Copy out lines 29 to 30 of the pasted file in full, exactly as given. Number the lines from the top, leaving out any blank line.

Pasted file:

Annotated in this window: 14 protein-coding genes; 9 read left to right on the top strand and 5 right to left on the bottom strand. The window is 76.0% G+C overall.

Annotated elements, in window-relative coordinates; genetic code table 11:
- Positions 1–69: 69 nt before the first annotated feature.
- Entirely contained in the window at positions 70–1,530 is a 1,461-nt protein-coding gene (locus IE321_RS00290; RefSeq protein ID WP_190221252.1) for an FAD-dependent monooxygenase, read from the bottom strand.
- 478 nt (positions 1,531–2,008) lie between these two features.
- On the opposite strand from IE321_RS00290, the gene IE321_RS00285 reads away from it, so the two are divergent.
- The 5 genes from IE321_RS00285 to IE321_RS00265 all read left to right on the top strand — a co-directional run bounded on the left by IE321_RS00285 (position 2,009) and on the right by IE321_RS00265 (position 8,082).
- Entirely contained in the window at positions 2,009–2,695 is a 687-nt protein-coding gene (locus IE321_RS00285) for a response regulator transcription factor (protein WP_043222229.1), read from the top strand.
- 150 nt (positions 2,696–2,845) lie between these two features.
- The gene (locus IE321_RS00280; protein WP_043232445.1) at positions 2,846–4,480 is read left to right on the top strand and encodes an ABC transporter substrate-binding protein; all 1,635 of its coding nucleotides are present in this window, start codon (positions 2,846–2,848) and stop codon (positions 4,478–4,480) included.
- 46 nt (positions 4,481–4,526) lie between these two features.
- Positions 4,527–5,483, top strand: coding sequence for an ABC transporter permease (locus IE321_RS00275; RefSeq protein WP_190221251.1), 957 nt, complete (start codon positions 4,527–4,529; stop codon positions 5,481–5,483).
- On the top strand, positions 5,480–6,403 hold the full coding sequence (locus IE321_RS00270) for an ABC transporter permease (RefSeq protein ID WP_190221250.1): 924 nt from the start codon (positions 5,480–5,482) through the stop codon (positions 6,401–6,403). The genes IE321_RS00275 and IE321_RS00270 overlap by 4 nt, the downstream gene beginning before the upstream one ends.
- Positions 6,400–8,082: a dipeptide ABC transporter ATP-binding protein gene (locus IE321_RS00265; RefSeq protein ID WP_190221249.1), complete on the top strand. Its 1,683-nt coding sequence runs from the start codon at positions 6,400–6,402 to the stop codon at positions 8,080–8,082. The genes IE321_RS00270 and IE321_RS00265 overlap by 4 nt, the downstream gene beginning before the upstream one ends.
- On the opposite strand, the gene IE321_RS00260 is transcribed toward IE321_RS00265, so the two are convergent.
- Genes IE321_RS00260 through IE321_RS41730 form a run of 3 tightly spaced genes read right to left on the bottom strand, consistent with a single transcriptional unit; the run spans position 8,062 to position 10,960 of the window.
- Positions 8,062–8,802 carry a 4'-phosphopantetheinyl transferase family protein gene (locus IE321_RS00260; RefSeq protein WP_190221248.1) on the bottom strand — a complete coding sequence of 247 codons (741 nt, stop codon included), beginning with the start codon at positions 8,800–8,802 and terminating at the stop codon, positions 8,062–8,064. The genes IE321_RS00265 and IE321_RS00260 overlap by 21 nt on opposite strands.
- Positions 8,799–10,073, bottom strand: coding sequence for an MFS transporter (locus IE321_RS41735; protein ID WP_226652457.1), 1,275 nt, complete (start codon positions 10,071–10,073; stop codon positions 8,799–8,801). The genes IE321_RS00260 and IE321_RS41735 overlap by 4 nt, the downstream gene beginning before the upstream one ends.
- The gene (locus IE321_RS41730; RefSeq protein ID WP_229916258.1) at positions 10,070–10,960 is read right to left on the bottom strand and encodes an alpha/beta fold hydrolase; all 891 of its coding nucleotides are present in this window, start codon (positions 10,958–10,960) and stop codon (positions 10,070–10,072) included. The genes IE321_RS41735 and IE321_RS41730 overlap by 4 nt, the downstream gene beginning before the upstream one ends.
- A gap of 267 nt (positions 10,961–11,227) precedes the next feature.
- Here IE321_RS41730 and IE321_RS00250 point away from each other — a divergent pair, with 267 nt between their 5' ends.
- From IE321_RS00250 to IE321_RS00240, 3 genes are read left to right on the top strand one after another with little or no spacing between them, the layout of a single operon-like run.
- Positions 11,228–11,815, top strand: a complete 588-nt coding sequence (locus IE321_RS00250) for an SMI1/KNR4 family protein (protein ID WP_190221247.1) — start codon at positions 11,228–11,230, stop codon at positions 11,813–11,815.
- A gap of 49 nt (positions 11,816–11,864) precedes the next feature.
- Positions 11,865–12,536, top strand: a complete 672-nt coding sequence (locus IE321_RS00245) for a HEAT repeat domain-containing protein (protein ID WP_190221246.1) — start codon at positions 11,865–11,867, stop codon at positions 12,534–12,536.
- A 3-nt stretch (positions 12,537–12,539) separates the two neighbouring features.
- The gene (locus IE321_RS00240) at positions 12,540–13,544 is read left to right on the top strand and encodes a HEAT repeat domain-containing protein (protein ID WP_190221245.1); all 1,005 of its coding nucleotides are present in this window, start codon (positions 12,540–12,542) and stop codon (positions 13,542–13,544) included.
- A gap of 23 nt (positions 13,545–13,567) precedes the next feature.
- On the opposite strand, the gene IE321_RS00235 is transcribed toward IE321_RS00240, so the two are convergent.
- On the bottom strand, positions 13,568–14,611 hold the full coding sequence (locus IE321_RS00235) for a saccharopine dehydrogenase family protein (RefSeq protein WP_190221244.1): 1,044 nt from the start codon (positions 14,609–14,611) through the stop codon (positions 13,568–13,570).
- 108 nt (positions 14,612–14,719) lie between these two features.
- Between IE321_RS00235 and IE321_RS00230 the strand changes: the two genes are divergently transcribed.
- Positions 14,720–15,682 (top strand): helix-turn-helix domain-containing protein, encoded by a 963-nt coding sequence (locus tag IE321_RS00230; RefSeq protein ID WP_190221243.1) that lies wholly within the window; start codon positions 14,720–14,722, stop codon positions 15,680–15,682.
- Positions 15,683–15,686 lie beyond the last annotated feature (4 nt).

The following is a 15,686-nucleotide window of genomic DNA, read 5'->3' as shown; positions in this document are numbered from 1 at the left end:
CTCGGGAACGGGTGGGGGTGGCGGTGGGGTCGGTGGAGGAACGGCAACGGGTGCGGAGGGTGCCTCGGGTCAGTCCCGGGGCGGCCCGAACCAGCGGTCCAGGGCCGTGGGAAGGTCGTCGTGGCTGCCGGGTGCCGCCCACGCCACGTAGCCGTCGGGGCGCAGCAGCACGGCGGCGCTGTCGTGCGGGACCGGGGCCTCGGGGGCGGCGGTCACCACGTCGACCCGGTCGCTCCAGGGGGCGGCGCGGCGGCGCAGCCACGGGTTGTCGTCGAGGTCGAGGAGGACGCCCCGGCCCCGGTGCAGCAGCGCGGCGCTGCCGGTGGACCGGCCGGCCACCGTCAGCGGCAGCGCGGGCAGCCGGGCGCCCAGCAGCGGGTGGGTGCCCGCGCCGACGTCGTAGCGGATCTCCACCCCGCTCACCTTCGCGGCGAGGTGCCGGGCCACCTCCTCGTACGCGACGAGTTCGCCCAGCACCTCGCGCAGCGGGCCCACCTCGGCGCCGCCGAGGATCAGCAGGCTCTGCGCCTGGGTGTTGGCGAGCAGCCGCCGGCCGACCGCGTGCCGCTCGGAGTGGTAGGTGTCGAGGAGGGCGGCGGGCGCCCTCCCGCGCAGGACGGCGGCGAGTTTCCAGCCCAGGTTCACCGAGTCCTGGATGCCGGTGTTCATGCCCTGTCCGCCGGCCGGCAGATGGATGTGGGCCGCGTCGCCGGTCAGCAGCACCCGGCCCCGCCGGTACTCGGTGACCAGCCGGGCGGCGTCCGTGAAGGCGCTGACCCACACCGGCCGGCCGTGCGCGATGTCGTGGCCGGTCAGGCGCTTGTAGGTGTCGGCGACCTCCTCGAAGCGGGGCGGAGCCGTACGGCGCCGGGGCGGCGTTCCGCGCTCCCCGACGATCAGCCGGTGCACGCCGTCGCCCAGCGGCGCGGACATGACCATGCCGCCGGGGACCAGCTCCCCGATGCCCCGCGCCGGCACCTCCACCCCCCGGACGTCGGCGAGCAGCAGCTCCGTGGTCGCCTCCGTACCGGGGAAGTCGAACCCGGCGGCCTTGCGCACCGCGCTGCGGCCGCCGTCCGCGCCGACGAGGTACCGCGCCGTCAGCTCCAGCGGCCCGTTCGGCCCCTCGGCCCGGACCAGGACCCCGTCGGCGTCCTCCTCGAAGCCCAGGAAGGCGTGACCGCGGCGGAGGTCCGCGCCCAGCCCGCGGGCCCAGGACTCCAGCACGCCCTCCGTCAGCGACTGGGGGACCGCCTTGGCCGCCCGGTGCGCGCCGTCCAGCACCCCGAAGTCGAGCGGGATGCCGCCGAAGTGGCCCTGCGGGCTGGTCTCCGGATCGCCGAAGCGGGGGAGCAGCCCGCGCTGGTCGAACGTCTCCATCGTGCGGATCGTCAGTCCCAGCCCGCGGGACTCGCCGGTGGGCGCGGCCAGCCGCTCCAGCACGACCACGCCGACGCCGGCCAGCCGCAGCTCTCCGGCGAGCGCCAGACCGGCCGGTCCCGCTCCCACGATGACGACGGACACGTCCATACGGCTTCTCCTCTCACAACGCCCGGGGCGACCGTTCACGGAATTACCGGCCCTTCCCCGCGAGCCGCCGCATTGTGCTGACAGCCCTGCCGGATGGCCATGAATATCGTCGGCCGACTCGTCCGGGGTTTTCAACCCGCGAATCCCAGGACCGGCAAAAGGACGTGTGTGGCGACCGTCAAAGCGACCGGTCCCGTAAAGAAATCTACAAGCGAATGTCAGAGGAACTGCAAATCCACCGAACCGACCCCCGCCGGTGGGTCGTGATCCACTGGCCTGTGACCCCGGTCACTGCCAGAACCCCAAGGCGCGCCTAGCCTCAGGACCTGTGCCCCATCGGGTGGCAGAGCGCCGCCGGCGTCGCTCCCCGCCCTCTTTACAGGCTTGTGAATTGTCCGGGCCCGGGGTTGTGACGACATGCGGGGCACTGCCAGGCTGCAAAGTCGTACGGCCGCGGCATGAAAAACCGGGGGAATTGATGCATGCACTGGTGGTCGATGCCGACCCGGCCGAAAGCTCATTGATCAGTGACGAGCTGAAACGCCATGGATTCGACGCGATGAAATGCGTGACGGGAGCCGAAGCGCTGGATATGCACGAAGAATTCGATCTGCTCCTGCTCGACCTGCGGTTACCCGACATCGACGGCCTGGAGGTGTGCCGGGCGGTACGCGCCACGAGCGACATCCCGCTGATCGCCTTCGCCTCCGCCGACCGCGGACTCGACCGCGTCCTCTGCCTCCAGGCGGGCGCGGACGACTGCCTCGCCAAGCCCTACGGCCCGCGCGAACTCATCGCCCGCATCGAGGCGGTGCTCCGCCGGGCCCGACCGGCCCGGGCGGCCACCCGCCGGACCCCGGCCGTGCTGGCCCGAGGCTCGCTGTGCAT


- On the opposite strand, the gene IE321_RS00235 is transcribed toward IE321_RS00240, so the two are convergent.
- On the bottom strand, positions 13,568–14,611 hold the full coding sequence (locus IE321_RS00235) for a saccharopine dehydrogenase family protein (RefSeq protein WP_190221244.1): 1,044 nt from the start codon (positions 14,609–14,611) through the stop codon (positions 13,568–13,570).